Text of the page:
Historians of mentalities doctly explain that fairies come, for their name, from the antique fata, and from the three Parques (in all the tales, they are present at the birth of children to whom they dispense faults and qualities), and content themselves with adding that they constitute the most persistent vestiges left by paganism…

Certain modern mythologists are not far from thinking that the explanation of this myth will come to us, not from Historians of mentalities, but from scholars.

Now, American and Russian Physicists, among others, estime that interferences between our universe and an invisible world, which is however just as real as ours, are possible.  They add that at certain epochs, “beings” coming from this “elsewhere” were able to intervene in the destiny of men…

Which could have given birth to tales of fairies.


Should we then believe that Jeanne d’Arc, who thought that she was in communication with Saint Catherine, Saint Margaret and Saint [the Archangel] Michael, was in fact in contact with “mysterious unknown beings” visiting this world, and in whom today’s Physicists believe?

Guy Breton, whose work I have translated, says that we are all free to think what we like.  All that he knows, is that the most marvellous and most extraordinary being in the History of France, that person who has her equivalent in no other country, at no other epoch, was born precisely in a little village where, for a century, young men and young girls go to roll around under a Fairy Tree…



UFOs in History

A celestial phenomenon observed in Paris on 10 February 1875, from 5:25 to 6:10 in the evening.

People often say “at the UFO epoch” when referring to the second half of the XXth Century…  In the same way that they say “at the time of the Inquisition” to designate certain periods in the past.  “Practices inherited from the Middle Ages”, someone will declare while denouncing some of today’s horrors.  As if cruelty were not of all times.  As if the apparition of the first UFOs only went back to the days immediately following the Second World War…

“In the night of 12 October 1621, around eight o’clock at night, the Moon being in its last quarter, the air started to lighten in the East.  For roughly an hour and a half, the sky became as light and clear as in the most beautiful mornings of Summer.  This gave great astonishment to the inhabitants of Lyon.  And the greatest part of them were looking up, because of this brightness, when they noticed in the sky some very strange things and these things were not natural…

“Above the big Place de Bellecour, they saw appearing a sort of great mountain, on which there was the form of a castle in a round shape and from this round-shaped castle, which was moving in the air with prodigious bounds, flashes of lightning were coming out, and it seemed to float on the whole of the Port du Rhone quarter, on Saint-Michel and above the Saone River.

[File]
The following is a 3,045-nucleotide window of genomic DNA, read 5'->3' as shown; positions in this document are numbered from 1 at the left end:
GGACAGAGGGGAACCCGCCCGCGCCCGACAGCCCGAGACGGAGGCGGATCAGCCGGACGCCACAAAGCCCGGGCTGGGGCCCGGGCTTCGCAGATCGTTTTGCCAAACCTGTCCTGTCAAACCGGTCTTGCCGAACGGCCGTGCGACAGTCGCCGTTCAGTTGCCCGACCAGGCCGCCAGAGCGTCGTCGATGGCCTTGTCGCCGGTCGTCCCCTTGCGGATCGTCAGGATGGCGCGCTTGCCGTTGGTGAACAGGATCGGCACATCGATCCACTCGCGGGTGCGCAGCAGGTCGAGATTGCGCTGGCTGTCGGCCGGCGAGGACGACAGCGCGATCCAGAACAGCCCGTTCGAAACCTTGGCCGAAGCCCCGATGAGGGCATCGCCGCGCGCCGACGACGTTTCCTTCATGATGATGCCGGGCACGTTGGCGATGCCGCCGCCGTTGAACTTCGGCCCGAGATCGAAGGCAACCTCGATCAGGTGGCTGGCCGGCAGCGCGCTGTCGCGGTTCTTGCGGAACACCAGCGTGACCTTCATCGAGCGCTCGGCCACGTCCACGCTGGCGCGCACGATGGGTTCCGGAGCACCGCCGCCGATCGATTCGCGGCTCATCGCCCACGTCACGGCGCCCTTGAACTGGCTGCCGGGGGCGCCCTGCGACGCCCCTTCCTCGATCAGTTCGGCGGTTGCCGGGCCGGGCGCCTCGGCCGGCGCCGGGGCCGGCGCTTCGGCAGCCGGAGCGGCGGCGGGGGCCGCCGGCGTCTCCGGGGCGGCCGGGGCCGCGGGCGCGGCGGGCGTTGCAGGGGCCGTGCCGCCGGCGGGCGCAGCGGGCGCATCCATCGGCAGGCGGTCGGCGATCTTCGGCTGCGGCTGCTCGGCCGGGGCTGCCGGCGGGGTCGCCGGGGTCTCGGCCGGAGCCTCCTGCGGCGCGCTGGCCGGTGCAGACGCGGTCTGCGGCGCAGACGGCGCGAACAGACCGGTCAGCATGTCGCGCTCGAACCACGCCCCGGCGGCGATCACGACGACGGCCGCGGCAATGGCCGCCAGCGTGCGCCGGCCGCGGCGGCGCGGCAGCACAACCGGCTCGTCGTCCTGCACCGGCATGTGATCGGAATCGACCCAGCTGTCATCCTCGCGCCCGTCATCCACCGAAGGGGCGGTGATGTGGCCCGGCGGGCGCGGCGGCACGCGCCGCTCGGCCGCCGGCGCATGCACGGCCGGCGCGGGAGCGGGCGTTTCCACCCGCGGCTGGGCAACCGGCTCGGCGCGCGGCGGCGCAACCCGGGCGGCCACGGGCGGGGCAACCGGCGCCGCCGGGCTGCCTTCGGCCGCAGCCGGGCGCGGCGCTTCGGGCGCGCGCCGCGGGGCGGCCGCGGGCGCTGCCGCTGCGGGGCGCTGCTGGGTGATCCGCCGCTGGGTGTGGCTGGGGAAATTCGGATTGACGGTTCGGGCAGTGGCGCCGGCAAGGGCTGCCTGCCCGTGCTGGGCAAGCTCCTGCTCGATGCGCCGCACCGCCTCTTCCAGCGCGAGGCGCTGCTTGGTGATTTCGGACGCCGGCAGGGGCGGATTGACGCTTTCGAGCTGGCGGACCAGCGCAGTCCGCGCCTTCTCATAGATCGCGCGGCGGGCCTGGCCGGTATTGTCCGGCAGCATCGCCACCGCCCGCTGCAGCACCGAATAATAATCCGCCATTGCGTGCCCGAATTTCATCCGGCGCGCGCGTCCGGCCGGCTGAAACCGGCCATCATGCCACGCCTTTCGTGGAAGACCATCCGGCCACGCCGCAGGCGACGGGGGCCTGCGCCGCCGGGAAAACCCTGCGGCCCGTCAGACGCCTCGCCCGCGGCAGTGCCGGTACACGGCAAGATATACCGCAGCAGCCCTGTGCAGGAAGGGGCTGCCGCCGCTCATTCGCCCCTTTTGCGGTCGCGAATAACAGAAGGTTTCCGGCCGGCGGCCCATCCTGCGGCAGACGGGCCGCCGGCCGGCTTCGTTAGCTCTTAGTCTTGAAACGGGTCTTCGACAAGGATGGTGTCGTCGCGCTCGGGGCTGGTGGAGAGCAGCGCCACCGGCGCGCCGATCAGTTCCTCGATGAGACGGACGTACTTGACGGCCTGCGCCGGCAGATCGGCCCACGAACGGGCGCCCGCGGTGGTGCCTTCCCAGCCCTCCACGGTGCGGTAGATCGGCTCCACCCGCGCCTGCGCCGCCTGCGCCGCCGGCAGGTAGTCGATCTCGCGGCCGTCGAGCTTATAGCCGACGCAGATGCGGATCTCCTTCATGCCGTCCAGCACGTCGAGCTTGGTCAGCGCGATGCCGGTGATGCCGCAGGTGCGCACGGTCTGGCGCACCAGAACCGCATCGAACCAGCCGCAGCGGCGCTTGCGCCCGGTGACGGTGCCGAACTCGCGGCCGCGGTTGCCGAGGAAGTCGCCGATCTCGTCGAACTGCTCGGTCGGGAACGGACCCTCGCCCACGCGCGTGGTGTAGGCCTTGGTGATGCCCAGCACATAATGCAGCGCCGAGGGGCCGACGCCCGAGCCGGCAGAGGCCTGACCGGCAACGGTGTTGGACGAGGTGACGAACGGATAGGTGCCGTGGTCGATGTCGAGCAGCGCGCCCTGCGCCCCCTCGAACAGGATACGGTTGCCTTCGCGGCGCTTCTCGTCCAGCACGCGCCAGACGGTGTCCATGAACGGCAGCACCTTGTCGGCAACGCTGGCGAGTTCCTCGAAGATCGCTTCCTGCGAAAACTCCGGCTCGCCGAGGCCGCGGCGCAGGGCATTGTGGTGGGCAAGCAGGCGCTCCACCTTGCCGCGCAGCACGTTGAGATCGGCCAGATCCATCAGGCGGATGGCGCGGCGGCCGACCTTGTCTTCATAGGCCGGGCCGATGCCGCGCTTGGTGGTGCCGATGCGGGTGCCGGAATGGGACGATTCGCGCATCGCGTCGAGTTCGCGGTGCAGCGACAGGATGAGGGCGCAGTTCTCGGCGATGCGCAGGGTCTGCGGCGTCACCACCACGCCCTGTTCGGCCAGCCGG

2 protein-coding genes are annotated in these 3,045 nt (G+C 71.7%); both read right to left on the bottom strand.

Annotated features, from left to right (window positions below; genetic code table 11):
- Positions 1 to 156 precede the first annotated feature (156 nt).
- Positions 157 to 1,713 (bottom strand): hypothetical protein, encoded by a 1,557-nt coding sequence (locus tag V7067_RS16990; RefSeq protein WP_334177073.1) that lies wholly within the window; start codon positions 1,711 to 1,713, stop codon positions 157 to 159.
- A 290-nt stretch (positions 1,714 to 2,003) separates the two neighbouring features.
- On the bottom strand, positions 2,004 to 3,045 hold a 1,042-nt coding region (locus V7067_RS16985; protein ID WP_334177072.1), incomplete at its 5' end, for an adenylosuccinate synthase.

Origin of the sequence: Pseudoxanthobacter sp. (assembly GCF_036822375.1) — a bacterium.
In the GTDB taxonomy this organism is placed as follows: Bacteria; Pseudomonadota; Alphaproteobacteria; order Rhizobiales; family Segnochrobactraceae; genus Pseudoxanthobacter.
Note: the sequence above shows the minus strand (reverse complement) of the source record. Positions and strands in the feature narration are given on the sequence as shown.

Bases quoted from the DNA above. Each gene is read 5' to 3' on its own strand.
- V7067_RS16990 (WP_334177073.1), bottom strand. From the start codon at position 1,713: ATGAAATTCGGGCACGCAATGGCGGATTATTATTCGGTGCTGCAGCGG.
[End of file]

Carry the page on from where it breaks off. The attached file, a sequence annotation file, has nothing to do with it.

“Around the Place des Terreaux, there was seen by more than four hundred people, this same day, a round star which was moving, and which was very luminous and as if surrounded by flashes of lightning…

“Over the city of Nimes there was seen at the same time, and principally in the following night of 13 October, around ten o’clock at night, just above the amphitheatre, a sort of brightly shining sun which was dancing, surounded by luminous torches, and this flamboyant sun seemed to want to travel straight onto the Roman tower, that is called La Tour Magne.  And this greatly astonished all of the inhabitants of the city.

“On the city of Montpellier, from ten o’clock in the evening to three o’clock in the morning, was seen a very luminous star which was moving above some houses, and from this star lances of fire were coming out, and all the people were outside and were observing this with great astoundment.”…

A few years earlier, and without predudice to the Mediterranean people’s gift for embellishment, three strange boats appeared off Genes.  According to the numerous testimonies of the epoch, they were a type of floating carriage, perfectly spherical, surrounded and as if haloed by long filaments of fire “the same as the tongues of dragons”.  The power of suggestion of these engines must have been considerable, since several witnesses, such as the son of Sieur de Loro and the brother of Signor Bagatello as well as several women, died from emotion.  So much so that, the next day 16 August, the Bishop of Genes had a solemn Te Deum said in the cathedral…

In the Maya temple at Palenque, Mexico, there is this famous sculpted stone where some see a man at the controls of an engine propulsed by reaction.

New apparition:  in the month of January 1609, above Angers this time, the whole city rushed into the street to see torches of fire moving in the sky.  They resembled “fat thistles all ardent” surrounded by immense red and blue lights.  After a few minutes of slow navigation the “things” concentrate their flight above the Saint Maurice and Saint Pierre churches.  The inhabitants, terrorised, see in this a sign from Heaven and rush all together into these two churches thinking that if the city was going to be attacked by these “things”, the holy places at least would be preserved…

Let us go back a few years more in time, but still staying in this rich period, into the XVIth Century which saw, it seems, a veritable epidemic of flying objects…

At the beginning of Winter 1578, on 21 December, right in the middle of the day, there is seen to appear in the Geneva sky a “star” the size of the Moon and which was moving very fast.  The star in question is trailing behind it “a great abundance of fire”.  One of the testimonies, reported in a book published by the Parisian Editor Jean Pinart in 1579, gives the precision that the “star” had left behind it in the sky three great black arcs which resembled smoke and that, around Geneva, several fields had been burnt…